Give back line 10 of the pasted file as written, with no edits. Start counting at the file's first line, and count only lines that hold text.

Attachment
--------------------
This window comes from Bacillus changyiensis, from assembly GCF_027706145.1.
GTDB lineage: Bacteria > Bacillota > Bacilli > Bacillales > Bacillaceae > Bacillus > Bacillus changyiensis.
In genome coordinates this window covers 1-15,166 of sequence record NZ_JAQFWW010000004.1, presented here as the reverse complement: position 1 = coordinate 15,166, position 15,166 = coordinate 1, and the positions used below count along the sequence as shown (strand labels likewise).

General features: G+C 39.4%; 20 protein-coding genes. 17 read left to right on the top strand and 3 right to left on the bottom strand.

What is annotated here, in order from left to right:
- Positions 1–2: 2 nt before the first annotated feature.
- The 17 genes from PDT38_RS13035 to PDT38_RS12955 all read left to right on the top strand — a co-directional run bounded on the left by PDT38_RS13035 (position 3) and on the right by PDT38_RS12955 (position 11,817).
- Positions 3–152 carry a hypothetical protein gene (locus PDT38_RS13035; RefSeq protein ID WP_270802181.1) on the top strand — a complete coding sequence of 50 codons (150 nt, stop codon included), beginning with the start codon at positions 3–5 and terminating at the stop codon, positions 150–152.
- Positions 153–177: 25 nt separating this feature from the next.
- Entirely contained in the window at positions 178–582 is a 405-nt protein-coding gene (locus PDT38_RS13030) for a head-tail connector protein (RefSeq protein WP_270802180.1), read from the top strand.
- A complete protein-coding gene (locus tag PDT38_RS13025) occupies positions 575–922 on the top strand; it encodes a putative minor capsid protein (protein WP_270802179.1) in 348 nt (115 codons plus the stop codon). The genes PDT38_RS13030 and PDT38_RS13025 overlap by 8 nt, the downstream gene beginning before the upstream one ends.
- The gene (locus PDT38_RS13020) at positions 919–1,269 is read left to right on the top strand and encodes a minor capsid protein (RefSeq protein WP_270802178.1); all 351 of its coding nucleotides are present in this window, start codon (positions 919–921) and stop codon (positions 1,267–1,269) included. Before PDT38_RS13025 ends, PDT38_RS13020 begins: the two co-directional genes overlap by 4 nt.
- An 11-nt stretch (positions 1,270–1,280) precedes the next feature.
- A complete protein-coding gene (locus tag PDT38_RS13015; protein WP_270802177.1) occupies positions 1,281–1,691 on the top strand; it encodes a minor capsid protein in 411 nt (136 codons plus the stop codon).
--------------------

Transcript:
- Entirely contained in the window at positions 178–582 is a 405-nt protein-coding gene (locus PDT38_RS13030) for a head-tail connector protein (RefSeq protein WP_270802180.1), read from the top strand.